Until the start of the Meiji period about 20 farming families in Umeda made paper but
now only Mr. Hoshino does. "One household doesn't constitute an industry, does it? If
there were at least three households ... ", Mr. Hoshino, a seventh generation
paper-maker, seemed to joke.
Along with his father, Tomikichi (now deceased), Masutaroh was named a living cultural
treasure of the city in March, 1976. He says, "paper-making was probably brought to
this region by pilgrims from Umeda who passed through Nikko via Mt. Nemoto shrine on Mt.
In his grandfather Torakichi's time, about 2000 sheets of paper stamped with the house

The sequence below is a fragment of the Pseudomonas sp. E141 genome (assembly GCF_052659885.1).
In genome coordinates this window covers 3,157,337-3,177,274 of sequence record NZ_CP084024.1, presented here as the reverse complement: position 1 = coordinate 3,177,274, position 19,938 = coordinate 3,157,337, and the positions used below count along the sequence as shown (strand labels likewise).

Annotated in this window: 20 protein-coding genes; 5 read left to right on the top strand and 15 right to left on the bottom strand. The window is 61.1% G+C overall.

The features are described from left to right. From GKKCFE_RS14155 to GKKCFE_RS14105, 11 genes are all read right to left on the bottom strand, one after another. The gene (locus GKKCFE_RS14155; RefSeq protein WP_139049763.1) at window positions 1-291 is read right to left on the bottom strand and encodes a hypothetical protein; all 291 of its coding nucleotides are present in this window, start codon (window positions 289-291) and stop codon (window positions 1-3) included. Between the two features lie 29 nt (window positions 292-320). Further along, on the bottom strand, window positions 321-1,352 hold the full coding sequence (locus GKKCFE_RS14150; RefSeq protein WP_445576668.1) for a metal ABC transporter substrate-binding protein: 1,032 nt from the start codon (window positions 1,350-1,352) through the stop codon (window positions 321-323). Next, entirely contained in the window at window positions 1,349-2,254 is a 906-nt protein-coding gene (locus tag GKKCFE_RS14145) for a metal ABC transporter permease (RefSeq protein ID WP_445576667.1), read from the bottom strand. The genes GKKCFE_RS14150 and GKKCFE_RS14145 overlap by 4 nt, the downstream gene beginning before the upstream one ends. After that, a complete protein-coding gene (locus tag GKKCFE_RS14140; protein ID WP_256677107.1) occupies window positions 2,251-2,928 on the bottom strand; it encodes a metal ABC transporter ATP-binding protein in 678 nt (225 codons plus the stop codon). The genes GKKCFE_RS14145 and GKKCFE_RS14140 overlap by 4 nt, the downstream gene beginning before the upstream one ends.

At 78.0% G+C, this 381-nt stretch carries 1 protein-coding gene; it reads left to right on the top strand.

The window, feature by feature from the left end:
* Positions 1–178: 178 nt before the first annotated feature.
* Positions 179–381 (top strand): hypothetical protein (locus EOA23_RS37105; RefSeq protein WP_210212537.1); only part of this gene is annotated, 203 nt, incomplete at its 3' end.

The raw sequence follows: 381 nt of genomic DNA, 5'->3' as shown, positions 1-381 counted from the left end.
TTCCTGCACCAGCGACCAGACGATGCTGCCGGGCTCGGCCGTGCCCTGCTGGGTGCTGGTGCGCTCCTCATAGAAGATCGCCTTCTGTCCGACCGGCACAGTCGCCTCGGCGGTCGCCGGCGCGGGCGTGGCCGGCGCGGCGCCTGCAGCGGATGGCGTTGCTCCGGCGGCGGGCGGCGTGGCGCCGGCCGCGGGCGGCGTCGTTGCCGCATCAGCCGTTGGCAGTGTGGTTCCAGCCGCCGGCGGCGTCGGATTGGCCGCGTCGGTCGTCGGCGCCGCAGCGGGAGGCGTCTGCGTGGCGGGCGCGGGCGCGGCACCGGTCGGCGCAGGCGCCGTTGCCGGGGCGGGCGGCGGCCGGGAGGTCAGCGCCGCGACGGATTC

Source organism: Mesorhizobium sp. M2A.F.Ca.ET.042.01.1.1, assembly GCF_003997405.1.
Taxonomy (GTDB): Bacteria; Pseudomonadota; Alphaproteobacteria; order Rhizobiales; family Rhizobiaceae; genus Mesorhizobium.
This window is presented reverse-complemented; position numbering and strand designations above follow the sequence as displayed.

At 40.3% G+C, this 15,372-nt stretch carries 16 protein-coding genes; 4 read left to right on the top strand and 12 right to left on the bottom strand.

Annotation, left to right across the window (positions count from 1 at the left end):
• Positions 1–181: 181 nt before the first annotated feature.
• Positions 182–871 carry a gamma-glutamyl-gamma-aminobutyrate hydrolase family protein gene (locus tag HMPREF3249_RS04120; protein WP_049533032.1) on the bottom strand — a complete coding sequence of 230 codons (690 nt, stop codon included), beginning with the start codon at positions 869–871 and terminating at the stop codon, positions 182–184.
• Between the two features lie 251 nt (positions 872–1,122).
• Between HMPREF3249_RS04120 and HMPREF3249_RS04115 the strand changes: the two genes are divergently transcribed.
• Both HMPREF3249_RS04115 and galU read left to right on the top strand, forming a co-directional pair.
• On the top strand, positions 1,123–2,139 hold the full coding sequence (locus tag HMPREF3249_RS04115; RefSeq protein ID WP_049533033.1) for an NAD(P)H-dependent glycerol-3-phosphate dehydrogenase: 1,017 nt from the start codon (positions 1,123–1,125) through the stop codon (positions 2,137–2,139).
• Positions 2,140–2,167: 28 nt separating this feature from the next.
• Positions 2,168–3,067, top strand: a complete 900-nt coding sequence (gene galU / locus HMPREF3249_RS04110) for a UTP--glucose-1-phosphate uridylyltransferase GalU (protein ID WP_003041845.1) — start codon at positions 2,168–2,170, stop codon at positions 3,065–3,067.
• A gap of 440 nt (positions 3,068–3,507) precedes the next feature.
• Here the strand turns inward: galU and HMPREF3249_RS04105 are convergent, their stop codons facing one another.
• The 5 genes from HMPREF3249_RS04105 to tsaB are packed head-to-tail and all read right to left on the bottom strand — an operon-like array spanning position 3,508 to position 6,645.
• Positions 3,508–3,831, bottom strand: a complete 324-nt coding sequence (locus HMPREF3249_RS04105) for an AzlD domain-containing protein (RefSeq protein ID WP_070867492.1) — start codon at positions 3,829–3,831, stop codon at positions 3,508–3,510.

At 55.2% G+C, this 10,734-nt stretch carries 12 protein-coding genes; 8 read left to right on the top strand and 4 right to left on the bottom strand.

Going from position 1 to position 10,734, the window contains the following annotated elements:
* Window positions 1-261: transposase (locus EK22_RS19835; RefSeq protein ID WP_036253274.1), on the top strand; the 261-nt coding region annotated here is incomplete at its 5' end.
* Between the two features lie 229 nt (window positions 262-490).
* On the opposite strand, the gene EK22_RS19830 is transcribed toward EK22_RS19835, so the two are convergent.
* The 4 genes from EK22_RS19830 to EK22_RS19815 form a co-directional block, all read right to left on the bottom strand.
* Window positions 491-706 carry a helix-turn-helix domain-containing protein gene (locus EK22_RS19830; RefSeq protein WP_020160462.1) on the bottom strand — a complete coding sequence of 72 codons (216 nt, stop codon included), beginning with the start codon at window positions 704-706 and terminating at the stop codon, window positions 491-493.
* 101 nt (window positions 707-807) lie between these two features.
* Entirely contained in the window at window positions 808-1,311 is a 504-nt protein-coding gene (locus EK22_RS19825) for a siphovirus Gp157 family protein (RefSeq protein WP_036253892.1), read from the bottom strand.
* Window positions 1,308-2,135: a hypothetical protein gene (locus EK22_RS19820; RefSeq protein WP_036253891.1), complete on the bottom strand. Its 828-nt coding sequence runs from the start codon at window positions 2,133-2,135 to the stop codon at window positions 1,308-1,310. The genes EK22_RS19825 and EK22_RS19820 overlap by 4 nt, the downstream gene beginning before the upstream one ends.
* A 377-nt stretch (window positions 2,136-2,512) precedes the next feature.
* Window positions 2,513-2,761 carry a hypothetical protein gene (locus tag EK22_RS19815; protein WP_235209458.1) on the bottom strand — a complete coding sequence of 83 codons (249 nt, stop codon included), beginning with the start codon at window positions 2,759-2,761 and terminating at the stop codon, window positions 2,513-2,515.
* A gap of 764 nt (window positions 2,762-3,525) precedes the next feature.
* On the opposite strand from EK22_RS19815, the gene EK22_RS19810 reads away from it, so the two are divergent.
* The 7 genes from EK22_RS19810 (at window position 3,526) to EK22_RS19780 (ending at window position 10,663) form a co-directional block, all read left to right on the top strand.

number were produced each day. These days, in addition to traditional paper for sliding
screens, stationery items - colored paper, narrow strips for poetry, envelopes, postcards,
letter paper - are popular.
A special technique is used to make school diplomas. "I want to make interesting
yet tasteful paper - my paper", says Mr. Hoshino, who works with his wife, Mitsuko.
Last year, a teacher from the U.S., Barbara Cohen, came to them to study the art of making
Along with those who have moved to Umeda from elsewhere, such as ceramic artist Shin
Masuda, herb dyer Yojiroh Takezawa, carpenter Kazutaka Seki, and joiner Naoya Oosawa, the
Hoshinos are trying to come to terms with the depopulation in their valley region. One way
of doing this has been to start the Umeda Art Festival.
Held during the first week of August, it is a stylish event with jazz music where the
artists exhibit their work and those of invited authors and painters on the roadside and
at other venues.